technology has had a substantial impact on maxillofacial
region and it has facilitated diagnosis and has a role for
image guidance of operative and surgical procedures
through the advanced software it has. After the
introduction of CBCT which is specifically dedicated to
imaging the maxillofacial region, accessing and image
reconstruction of 3D data have become more available in
dentistry. It has been applied to diagnosis in all areas of
dentistry and now expanding into treatment applications
(Kau et al., 2005).
The aims of this study was to evaluate accuracy of
the mandibular third molar para-radicular radiolucencies
(MPRs) based on panoramic radiographs and cone beam
computed tomography (CBCT) and to discuss Bohay et
al., and Dalton et al’s findings and to identify and
document the appearance of MPRs on CBCT.
MATERIALS AND METHODS
We designed a retrospective cohort study composed of
216 panoramic radiographs and CBCT (Newtom 5G, QR,
Verona, Italy) image files from patients who presented to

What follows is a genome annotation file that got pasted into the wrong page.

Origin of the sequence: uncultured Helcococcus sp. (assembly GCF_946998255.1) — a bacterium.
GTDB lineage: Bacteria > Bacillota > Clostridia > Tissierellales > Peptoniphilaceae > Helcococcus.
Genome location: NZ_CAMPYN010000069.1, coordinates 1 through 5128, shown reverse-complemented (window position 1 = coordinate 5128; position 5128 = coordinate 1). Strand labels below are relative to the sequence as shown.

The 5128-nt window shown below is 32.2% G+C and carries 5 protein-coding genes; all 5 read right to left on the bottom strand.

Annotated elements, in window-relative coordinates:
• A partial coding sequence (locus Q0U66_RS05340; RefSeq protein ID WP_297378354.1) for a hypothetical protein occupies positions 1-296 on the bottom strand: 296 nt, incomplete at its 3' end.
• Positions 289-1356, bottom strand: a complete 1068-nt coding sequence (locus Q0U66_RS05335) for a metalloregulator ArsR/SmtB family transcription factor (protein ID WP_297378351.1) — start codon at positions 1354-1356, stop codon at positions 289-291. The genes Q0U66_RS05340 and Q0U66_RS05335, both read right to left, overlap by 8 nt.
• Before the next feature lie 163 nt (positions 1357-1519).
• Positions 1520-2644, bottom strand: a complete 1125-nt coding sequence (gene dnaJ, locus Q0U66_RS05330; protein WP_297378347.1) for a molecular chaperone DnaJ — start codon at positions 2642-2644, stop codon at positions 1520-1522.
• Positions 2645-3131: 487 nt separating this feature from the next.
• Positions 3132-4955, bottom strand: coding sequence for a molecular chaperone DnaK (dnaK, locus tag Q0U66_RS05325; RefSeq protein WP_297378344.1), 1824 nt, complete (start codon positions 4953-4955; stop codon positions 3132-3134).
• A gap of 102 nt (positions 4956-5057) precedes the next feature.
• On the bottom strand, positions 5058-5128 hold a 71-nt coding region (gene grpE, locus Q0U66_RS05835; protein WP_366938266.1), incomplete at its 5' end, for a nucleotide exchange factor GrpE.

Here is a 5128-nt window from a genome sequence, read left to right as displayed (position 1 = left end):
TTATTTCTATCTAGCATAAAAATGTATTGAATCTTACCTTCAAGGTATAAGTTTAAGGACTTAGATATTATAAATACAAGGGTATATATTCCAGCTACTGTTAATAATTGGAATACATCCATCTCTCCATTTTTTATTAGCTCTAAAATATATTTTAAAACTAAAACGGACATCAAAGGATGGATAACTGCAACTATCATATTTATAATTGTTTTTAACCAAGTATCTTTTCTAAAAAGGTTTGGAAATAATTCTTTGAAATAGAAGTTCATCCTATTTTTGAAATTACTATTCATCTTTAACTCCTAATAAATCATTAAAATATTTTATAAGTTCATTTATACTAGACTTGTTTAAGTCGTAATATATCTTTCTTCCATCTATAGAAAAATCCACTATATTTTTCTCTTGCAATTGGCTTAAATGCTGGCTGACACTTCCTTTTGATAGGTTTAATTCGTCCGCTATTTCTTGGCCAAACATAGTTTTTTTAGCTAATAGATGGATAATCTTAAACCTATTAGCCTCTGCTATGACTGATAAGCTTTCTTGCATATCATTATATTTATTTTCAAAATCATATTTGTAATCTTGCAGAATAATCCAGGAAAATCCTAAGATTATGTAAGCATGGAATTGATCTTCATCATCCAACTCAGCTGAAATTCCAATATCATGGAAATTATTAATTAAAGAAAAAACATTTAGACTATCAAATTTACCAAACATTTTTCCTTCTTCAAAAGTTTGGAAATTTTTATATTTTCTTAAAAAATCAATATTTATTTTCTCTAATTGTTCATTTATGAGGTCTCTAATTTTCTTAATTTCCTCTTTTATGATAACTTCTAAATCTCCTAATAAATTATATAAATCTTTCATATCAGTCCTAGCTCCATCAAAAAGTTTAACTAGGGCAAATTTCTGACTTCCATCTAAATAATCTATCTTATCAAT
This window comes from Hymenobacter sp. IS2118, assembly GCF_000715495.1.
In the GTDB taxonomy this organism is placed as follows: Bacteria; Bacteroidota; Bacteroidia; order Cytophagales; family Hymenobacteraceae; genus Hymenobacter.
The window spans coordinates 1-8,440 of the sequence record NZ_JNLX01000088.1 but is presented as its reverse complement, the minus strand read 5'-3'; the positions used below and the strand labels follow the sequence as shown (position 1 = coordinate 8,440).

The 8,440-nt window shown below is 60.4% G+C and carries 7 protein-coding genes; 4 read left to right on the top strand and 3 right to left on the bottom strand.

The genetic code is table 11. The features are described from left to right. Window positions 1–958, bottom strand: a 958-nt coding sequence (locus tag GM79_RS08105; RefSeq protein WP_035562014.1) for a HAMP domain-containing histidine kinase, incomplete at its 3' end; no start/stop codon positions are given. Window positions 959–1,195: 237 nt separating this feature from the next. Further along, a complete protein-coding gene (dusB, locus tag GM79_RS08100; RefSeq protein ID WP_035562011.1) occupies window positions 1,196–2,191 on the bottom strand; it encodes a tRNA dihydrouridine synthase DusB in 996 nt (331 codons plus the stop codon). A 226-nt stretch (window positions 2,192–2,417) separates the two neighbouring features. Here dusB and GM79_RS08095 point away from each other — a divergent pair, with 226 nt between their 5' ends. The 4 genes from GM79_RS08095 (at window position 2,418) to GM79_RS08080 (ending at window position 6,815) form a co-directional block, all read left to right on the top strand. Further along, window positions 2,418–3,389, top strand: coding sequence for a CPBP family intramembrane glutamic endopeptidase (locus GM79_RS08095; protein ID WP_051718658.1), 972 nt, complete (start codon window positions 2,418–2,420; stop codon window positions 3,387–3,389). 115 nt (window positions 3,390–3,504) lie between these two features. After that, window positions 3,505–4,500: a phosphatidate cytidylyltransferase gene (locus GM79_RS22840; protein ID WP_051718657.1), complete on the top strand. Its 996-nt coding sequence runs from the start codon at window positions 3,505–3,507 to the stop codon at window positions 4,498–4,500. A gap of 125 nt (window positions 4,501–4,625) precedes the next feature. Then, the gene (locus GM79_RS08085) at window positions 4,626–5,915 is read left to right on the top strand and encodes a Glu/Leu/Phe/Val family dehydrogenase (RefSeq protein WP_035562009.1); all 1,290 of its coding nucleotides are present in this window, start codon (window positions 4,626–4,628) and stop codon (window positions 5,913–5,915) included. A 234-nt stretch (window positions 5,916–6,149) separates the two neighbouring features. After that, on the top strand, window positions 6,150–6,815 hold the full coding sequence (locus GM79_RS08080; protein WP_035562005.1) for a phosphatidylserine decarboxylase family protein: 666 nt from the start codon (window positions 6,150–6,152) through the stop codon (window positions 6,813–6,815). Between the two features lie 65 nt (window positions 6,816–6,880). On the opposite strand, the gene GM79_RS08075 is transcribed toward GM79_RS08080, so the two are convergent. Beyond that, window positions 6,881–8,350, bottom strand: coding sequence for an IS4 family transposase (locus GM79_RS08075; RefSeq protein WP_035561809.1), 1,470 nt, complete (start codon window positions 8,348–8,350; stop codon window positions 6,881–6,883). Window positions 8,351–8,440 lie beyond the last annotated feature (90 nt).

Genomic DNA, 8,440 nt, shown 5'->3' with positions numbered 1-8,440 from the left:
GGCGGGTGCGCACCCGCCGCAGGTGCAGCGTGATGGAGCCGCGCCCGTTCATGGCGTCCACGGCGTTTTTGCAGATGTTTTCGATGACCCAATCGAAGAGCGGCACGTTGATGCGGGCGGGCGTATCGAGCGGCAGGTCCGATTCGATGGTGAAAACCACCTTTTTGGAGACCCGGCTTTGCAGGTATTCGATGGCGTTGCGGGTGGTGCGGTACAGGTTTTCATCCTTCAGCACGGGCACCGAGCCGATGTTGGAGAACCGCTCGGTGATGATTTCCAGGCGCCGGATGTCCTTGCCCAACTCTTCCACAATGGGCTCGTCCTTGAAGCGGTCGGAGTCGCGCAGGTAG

the Erciyes University Dentistry Faculty, Kayseri, Turkey.
After the raw data was acquired, the primary
Age
(years)
Laterality
Unilateral Bilateral
Prevalence
%
18-42
22-52
58
8
6
2
7.8
8.4
21-68
19
2
9.7
CBCT:Cone beam computed tomography
reconstruction to obtain axial slices with a 0.25 mm
thickness. Tomographic images and panoramic
radiographs of the patient were taken in the same week.
The raw data of each patient was reconstructed to study
data which has 75 µm voxel size. A secondary
reconstruction was subsequently performed, and
panoramic, axial, sagittal, coronal, and cross-sectional
slices with the required thickness and width were
obtained.
Radiographic examination of the lower molar region